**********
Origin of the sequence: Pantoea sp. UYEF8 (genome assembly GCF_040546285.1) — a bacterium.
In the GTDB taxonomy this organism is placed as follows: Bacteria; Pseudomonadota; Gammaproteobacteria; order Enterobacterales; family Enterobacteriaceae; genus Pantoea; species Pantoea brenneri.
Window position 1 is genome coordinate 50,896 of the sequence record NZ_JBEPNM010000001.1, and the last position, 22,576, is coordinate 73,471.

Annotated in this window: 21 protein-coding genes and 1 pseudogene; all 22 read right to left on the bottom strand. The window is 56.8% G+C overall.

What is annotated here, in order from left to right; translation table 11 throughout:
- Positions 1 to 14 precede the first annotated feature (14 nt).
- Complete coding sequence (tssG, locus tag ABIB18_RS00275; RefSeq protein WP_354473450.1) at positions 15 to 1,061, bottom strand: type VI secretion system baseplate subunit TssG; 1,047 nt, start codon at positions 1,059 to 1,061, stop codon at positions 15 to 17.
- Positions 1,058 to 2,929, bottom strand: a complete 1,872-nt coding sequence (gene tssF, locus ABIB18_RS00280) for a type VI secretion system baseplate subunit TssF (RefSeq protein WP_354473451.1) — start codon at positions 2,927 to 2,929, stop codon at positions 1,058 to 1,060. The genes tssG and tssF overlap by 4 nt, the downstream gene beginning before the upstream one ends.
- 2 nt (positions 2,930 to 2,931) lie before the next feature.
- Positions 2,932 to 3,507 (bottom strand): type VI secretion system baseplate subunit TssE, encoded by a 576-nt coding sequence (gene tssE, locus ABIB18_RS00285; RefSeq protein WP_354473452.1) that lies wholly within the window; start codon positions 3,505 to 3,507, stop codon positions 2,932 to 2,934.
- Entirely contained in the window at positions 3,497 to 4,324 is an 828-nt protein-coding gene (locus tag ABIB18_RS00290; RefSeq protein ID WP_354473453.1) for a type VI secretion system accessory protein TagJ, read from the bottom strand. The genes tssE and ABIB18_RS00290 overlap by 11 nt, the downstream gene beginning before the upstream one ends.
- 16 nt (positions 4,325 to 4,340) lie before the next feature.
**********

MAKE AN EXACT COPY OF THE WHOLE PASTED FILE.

Origin of the sequence: Pantoea sp. UYEF8 (genome assembly GCF_040546285.1) — a bacterium.
In the GTDB taxonomy this organism is placed as follows: Bacteria; Pseudomonadota; Gammaproteobacteria; order Enterobacterales; family Enterobacteriaceae; genus Pantoea; species Pantoea brenneri.
Window position 1 is genome coordinate 50,896 of the sequence record NZ_JBEPNM010000001.1, and the last position, 22,576, is coordinate 73,471.

Annotated in this window: 21 protein-coding genes and 1 pseudogene; all 22 read right to left on the bottom strand. The window is 56.8% G+C overall.

What is annotated here, in order from left to right; translation table 11 throughout:
- Positions 1 to 14 precede the first annotated feature (14 nt).
- Complete coding sequence (tssG, locus tag ABIB18_RS00275; RefSeq protein WP_354473450.1) at positions 15 to 1,061, bottom strand: type VI secretion system baseplate subunit TssG; 1,047 nt, start codon at positions 1,059 to 1,061, stop codon at positions 15 to 17.
- Positions 1,058 to 2,929, bottom strand: a complete 1,872-nt coding sequence (gene tssF, locus ABIB18_RS00280) for a type VI secretion system baseplate subunit TssF (RefSeq protein WP_354473451.1) — start codon at positions 2,927 to 2,929, stop codon at positions 1,058 to 1,060. The genes tssG and tssF overlap by 4 nt, the downstream gene beginning before the upstream one ends.
- 2 nt (positions 2,930 to 2,931) lie before the next feature.
- Positions 2,932 to 3,507 (bottom strand): type VI secretion system baseplate subunit TssE, encoded by a 576-nt coding sequence (gene tssE, locus ABIB18_RS00285; RefSeq protein WP_354473452.1) that lies wholly within the window; start codon positions 3,505 to 3,507, stop codon positions 2,932 to 2,934.
- Entirely contained in the window at positions 3,497 to 4,324 is an 828-nt protein-coding gene (locus tag ABIB18_RS00290; RefSeq protein ID WP_354473453.1) for a type VI secretion system accessory protein TagJ, read from the bottom strand. The genes tssE and ABIB18_RS00290 overlap by 11 nt, the downstream gene beginning before the upstream one ends.
- 16 nt (positions 4,325 to 4,340) lie before the next feature.